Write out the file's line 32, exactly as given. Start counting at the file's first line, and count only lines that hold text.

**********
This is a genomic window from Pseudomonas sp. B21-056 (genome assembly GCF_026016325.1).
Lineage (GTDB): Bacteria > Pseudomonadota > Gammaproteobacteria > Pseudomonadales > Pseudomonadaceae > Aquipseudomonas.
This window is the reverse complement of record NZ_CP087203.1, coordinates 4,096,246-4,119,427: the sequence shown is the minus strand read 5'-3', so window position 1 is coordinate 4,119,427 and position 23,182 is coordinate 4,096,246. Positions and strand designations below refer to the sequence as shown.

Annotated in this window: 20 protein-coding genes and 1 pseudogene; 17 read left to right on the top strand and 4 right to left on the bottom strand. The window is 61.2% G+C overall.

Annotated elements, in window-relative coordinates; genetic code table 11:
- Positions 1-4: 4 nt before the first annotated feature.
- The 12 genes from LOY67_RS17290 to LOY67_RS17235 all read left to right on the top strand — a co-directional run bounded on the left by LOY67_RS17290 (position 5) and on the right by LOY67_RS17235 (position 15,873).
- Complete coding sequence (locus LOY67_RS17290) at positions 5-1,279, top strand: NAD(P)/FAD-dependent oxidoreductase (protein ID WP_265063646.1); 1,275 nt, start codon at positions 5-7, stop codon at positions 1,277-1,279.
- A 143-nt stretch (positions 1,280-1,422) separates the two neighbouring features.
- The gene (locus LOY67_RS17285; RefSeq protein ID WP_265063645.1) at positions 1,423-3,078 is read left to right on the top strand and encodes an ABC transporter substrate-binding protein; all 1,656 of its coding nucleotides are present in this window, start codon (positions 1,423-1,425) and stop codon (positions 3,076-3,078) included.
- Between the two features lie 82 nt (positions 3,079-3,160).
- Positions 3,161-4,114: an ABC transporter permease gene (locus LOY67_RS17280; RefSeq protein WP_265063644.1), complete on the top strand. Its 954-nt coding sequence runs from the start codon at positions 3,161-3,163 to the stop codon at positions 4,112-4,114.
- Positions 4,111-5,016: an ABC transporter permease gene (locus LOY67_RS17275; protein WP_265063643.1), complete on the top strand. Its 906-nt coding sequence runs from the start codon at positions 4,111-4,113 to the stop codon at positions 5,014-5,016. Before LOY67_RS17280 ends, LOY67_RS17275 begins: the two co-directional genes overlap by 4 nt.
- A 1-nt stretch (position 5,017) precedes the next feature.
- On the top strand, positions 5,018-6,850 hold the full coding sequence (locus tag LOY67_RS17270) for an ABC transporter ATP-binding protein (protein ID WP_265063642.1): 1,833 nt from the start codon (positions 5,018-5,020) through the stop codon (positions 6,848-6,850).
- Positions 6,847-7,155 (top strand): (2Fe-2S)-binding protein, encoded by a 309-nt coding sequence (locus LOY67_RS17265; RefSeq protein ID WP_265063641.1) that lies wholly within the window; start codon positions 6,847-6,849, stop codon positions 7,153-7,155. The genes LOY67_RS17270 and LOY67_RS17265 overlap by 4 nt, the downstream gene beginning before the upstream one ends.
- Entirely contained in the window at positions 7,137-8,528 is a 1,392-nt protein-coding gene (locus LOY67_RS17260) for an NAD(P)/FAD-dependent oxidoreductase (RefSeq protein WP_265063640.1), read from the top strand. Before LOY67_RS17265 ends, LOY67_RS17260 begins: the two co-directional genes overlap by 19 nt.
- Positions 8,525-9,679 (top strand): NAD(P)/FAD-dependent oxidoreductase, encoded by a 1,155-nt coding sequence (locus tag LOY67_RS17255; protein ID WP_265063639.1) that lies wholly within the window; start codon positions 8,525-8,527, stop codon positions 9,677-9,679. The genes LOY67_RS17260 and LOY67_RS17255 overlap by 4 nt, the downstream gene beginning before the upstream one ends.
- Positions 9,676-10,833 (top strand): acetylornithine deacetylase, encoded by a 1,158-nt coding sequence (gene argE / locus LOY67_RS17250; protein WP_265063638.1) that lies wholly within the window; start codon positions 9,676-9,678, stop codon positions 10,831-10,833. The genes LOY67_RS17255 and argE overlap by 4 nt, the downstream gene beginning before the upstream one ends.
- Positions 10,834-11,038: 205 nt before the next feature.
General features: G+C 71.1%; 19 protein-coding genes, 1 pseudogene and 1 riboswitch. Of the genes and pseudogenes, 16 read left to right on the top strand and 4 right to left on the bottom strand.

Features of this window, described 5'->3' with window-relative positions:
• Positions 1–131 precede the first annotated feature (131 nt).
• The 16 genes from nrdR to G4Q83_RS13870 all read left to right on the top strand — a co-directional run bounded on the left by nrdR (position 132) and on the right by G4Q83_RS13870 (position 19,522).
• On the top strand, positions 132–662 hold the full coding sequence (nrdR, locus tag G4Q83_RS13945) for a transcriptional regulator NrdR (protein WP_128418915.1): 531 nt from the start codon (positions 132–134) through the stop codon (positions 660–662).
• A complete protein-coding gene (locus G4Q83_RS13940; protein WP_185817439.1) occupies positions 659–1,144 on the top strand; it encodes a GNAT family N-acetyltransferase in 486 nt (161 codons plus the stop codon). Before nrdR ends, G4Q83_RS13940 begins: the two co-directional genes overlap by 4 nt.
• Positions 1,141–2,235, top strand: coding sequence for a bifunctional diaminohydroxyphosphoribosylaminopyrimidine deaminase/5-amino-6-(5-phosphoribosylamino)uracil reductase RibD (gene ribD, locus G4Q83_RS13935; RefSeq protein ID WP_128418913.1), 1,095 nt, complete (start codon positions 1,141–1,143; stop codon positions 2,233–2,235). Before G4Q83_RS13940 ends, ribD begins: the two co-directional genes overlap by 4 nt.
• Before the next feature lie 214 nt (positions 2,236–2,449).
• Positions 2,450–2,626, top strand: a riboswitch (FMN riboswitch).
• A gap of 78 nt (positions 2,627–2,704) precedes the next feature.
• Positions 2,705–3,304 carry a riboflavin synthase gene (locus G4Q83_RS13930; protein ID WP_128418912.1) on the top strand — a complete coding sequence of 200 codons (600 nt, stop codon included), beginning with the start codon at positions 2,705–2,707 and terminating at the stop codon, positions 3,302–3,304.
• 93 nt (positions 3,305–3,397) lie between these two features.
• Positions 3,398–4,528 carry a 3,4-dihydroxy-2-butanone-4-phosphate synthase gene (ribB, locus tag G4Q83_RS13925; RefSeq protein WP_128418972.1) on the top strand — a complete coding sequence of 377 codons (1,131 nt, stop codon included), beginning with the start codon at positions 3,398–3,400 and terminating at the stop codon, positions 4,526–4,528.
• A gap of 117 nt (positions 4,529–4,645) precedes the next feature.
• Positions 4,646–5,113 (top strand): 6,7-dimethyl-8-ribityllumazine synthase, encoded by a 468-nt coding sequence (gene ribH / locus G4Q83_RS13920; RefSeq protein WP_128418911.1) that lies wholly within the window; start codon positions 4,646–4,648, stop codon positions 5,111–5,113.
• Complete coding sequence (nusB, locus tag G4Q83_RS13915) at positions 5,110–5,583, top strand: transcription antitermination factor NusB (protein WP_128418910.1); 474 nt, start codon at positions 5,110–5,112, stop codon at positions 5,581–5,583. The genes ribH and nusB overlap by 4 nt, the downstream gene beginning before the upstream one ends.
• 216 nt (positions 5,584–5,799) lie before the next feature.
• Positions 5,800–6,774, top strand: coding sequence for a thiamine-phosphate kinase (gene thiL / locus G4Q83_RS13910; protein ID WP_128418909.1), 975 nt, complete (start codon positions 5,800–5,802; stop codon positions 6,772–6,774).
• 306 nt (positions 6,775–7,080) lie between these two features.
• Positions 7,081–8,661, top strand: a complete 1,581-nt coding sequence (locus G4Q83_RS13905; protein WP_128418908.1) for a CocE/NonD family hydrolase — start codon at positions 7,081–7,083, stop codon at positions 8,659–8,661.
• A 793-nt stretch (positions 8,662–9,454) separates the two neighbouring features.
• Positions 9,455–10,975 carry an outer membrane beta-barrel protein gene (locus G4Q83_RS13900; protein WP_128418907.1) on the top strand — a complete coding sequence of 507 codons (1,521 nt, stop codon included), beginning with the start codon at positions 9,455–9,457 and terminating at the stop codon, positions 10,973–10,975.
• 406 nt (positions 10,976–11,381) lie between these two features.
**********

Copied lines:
• 93 nt (positions 3,305–3,397) lie between these two features.